Calcaneal tendon

The calcaneal tendon, commonly known as the Achilles tendon, is the strongest and largest tendon of the human body. It is also one of the commonest tendons to become injured due to its high biomechanical load but poor vascularity 2.

The calcaneal tendon forms by the merging of fibres of the gastrocnemius and the soleus muscles, forming the tendon that inserts into the posterosuperior aspect of the calcaneus.

The proximal fibres of the calcaneal tendon have a rounded appearance that becomes relatively flat about four centimetres proximal to the insertion site. This alignment gives the tendon its spiral pattern that helps locomotion.

All the tendons that cross the ankle are enclosed within their own synovial sheath except for the calcaneal tendon, which has no covering surrounding synovial sheath but a posterior paratenon (so there is no calcaneal synovitis, but rather tendinitis or peritendinitis instead 1).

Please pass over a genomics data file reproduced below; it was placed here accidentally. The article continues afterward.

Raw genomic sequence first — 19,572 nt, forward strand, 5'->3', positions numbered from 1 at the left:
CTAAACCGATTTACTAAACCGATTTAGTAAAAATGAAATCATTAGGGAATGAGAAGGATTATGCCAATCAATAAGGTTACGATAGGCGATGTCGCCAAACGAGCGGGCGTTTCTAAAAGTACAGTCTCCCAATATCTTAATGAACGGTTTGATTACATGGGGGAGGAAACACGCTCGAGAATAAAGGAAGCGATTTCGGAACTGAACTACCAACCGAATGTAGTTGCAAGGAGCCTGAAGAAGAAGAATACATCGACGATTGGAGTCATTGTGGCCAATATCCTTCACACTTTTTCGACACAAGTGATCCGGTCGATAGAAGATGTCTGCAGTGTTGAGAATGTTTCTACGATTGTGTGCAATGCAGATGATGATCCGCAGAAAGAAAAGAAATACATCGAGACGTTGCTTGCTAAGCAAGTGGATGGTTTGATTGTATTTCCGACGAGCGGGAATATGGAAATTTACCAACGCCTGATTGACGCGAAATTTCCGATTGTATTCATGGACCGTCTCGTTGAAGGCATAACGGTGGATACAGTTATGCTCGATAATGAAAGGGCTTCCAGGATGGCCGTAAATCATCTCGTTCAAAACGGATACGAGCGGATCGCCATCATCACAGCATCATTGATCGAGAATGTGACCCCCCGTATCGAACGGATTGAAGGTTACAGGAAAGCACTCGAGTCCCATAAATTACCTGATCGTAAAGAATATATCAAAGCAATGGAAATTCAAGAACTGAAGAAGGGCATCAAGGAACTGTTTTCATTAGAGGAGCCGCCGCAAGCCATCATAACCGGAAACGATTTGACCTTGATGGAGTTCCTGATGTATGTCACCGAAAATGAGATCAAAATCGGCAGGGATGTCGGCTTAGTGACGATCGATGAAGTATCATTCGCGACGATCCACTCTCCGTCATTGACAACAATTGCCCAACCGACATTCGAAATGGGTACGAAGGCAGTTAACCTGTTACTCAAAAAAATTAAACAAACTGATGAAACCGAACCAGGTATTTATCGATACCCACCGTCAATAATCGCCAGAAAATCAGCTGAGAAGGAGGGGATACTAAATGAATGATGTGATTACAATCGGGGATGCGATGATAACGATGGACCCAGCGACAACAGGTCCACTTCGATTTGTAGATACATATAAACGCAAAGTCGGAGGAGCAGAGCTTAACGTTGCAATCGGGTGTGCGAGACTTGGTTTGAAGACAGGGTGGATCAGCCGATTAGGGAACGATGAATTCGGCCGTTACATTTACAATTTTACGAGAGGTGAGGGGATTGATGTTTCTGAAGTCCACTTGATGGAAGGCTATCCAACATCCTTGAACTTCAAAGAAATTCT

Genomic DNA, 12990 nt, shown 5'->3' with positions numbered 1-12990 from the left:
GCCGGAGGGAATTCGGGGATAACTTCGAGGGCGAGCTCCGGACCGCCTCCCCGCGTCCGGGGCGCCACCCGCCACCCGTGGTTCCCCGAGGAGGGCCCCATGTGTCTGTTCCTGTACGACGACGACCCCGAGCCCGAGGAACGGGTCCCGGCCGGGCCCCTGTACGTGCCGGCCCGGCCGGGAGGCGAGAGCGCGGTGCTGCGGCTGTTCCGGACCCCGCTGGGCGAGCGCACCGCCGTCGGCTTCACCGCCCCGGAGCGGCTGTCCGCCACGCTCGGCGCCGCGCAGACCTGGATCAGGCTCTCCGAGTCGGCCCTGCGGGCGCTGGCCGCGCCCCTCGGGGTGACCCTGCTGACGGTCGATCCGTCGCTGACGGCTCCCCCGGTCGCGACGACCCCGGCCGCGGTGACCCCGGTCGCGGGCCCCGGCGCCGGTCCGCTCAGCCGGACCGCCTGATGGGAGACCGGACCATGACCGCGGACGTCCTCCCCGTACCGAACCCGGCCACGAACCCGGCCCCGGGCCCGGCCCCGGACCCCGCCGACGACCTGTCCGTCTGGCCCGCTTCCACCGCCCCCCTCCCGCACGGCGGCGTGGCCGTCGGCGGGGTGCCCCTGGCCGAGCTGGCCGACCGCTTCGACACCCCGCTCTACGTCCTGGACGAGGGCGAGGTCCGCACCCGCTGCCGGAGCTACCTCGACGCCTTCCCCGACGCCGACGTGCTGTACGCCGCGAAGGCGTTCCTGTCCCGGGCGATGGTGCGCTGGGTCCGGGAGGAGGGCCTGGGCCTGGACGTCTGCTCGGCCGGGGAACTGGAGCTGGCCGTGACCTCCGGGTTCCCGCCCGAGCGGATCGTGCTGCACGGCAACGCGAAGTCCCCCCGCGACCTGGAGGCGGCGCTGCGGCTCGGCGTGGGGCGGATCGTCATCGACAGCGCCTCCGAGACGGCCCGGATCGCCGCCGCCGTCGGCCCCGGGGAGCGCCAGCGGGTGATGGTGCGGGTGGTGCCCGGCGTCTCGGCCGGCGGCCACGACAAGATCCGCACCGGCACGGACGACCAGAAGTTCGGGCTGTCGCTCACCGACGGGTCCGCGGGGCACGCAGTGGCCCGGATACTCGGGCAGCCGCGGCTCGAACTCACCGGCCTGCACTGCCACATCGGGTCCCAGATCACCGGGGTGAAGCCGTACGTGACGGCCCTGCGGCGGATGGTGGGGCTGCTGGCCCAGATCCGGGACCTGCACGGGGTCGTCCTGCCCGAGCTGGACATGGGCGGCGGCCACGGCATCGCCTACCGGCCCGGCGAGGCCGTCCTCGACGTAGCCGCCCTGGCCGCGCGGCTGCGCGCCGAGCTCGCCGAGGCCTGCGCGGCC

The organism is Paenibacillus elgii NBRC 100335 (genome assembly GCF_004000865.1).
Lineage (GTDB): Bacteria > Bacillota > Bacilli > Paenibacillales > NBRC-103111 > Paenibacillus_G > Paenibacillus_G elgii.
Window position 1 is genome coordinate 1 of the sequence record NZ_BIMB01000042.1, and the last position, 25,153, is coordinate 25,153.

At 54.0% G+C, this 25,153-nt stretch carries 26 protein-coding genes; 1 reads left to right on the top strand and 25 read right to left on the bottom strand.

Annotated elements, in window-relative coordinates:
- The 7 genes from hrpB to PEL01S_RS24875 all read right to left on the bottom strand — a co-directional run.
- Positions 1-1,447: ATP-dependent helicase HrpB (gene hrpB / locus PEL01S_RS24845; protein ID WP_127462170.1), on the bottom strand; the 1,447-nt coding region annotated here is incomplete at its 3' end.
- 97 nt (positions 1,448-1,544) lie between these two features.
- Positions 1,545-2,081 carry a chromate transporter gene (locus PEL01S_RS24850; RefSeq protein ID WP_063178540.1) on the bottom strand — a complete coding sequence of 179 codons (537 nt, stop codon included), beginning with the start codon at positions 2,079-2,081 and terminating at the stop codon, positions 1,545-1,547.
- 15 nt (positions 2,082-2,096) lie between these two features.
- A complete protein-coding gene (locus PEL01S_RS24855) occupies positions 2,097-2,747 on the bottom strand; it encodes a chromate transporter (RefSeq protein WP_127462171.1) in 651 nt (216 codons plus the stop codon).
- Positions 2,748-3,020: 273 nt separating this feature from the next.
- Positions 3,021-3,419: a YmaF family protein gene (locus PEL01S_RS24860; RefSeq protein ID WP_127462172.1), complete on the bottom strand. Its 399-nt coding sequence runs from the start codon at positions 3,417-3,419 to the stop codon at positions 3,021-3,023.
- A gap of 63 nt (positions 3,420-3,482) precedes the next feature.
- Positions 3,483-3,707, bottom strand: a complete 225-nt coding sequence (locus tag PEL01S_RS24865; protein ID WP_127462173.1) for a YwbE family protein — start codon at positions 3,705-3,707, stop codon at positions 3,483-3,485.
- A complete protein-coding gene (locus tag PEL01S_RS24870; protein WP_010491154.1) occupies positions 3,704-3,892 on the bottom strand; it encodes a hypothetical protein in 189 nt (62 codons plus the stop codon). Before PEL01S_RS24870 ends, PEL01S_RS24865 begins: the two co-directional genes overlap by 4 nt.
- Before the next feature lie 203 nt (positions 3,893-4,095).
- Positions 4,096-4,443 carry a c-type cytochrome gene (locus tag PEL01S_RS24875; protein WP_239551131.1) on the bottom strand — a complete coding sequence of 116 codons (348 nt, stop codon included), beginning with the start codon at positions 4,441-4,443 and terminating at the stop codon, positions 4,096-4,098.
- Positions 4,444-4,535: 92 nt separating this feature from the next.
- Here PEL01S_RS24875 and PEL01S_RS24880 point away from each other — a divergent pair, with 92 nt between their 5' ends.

The calcaneal tendon enables the person to rise up on their toes and push forward during walking or running, to jump and land, as well as to climb and descend stairs 2.

The oldest written record for the term Achilles being used to describe the calcaneal tendon was in 1693 by Flemish/Dutch anatomist Philip Verheyen in his text Corporis Humani Anatomia. The use of the term itself is based on the Greek myth of the warrior Achilles 4

Anatomy: Lower limb
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Article information

rID: 32275
Section: Anatomy
Tag: ankle, foot
Synonyms or Alternate Spellings:
  • Calcaneal tendon
  • Tendo calcanei
  • Chorda Achillis
  • Achilles cord
  • Achilles tendon

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